Quality Assurance

Pharmaceutical drug products or crystallographic samples need some characterization of their particles and some information about the distribution of their compounds (active substances, excipients…). Such characteristics have high influence on the dissolution rate, the bioavailability or the stability of the sample. Thus, it is of great importance to have analytical instrumentations which give such information to insure the quality of the products and also to respect strict regulatory and manufacturing procedures.

Browse Application

Pharmaceutical compounds distribution and cosmetic products analyzed by confocal Raman spectroscopy
Pharmaceutical compounds distribution and cosmetic products analyzed by confocal Raman spectroscopy
In the final step of the formulation process, pharmaceutical and cosmetic industries have to control their products to check if the compounds' distribution in the final product, or in its application form, i.e. dispersed on a skin for an intracutaneous product, are homogenous and stable in order to guarantee the product's efficacy. In this paper, we present why confocal Raman microscopy is an excellent tool for product characterization after formulation.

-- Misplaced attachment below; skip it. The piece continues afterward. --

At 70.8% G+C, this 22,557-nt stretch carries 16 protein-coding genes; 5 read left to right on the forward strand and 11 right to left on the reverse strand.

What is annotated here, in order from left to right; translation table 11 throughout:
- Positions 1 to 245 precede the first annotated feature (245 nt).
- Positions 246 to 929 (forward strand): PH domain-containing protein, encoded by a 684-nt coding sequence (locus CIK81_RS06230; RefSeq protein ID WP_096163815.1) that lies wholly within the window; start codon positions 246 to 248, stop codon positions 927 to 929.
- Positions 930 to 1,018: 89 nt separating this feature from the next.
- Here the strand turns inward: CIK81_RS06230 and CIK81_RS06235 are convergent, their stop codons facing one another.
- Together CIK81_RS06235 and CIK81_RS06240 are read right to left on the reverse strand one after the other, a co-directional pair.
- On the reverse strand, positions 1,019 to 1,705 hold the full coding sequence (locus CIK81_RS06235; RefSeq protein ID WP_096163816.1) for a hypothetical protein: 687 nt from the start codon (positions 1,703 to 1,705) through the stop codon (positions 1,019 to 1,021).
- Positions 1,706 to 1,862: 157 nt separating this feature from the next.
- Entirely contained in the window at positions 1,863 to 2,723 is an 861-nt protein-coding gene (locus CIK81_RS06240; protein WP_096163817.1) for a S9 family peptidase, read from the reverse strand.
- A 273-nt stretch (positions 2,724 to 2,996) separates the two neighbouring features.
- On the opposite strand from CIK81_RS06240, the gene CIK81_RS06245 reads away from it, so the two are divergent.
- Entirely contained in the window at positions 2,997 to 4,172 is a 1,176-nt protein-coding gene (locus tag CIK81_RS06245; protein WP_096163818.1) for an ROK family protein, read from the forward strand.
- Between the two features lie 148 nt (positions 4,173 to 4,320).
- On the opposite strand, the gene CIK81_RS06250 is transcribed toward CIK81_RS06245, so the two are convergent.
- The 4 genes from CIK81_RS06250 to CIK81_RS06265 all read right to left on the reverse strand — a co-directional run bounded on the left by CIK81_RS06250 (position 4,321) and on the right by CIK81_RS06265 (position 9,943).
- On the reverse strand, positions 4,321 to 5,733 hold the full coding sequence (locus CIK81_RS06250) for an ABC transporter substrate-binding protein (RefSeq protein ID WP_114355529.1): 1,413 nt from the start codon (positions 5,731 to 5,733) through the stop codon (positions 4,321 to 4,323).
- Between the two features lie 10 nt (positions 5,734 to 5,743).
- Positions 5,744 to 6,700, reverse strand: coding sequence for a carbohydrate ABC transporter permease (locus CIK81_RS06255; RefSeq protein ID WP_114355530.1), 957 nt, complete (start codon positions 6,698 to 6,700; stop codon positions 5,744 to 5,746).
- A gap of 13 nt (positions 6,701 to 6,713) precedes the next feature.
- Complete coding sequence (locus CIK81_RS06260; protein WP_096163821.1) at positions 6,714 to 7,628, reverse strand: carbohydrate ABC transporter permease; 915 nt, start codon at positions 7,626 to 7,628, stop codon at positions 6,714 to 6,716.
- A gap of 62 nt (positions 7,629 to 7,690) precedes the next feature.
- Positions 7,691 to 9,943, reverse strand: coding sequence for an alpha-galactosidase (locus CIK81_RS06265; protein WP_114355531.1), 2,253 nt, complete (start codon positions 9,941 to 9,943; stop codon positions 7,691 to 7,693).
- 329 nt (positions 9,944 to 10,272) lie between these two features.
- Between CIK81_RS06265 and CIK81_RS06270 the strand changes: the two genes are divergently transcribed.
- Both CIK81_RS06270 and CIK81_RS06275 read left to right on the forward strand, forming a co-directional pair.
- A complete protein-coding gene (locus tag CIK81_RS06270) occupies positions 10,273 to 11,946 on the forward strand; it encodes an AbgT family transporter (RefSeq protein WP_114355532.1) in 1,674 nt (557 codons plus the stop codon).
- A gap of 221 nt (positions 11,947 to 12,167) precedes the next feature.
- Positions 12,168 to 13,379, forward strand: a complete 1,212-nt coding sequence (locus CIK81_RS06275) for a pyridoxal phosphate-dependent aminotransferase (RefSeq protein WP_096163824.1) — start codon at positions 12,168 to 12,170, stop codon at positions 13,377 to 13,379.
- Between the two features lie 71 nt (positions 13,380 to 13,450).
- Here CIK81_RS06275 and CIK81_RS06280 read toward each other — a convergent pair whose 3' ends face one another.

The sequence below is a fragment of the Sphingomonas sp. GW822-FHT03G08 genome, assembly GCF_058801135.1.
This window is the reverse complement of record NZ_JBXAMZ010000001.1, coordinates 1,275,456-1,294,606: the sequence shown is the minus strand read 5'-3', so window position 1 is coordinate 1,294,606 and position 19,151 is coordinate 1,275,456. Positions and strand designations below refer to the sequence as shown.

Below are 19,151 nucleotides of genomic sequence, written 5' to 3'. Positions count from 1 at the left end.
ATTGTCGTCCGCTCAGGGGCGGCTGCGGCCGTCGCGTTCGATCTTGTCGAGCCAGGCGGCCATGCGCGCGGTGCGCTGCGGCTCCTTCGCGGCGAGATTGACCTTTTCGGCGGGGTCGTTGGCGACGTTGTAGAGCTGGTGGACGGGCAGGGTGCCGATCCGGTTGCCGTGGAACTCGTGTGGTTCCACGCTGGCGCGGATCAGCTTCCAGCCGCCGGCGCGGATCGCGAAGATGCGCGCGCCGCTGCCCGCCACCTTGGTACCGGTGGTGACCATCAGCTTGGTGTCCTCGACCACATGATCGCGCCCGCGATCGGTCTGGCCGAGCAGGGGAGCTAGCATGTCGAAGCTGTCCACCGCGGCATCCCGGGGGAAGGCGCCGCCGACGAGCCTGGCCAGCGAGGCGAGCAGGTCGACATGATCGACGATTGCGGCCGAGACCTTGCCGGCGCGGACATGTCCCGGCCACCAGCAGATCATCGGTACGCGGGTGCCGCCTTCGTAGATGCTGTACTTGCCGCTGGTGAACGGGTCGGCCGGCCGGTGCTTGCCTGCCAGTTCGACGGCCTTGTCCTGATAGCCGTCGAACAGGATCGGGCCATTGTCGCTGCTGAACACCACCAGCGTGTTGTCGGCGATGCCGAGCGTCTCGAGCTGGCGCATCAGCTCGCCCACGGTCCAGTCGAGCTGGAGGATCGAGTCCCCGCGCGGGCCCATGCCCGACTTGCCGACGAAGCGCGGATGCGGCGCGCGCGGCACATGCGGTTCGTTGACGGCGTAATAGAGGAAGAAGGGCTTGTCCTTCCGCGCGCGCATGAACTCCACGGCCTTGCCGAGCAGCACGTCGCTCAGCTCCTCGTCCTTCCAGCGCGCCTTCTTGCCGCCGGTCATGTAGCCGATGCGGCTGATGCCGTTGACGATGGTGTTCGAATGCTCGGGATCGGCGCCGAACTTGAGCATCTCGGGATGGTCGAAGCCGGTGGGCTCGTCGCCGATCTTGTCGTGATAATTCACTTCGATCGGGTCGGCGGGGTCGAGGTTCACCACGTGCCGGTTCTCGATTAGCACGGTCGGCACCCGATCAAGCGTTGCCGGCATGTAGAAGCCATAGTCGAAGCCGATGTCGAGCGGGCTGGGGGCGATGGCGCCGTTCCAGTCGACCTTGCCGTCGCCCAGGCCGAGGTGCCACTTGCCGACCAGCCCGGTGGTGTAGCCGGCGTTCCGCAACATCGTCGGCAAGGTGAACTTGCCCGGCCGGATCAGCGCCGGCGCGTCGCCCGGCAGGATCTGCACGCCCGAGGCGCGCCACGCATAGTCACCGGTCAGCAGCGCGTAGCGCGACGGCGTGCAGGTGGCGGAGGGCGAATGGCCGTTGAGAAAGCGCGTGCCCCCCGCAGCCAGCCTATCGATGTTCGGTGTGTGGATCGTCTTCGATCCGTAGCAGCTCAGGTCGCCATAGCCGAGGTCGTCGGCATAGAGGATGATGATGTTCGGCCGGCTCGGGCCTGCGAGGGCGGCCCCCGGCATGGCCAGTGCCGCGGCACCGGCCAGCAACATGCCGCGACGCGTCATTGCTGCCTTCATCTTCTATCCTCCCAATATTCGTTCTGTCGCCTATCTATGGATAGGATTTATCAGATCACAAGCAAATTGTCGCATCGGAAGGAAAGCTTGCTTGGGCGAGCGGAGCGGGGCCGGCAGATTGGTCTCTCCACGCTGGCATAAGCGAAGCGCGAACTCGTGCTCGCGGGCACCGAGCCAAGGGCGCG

Char of Compounds in a pharmaceutical drug product
Raman Microscopy in Pharmaceutical Salt Analysis
Raman Microscopy in Pharmaceutical Salt Analysis
Pharmaceutical and crystallographic samples typically require detailed characterization and analysis to optimize a samples stability, physical properties and indeed general efficacy where an active drug substance is involved.
Determination of Particle Size and Shape of Pharmaceutical Granules
In this study, dynamic image analysis is used in the pharmaceutical industry to define the size and shape of granules created through a dry granulation process.
Particle characterization of pharmaceutical powder mixtures
Fluorescence on Small or Solid Samples
Samples can be valuable. Either you don’t want to waste them, or you may not have very much starting material. Biological proteins and enzymes, for example, are often obtained in small volumes and may be expensive.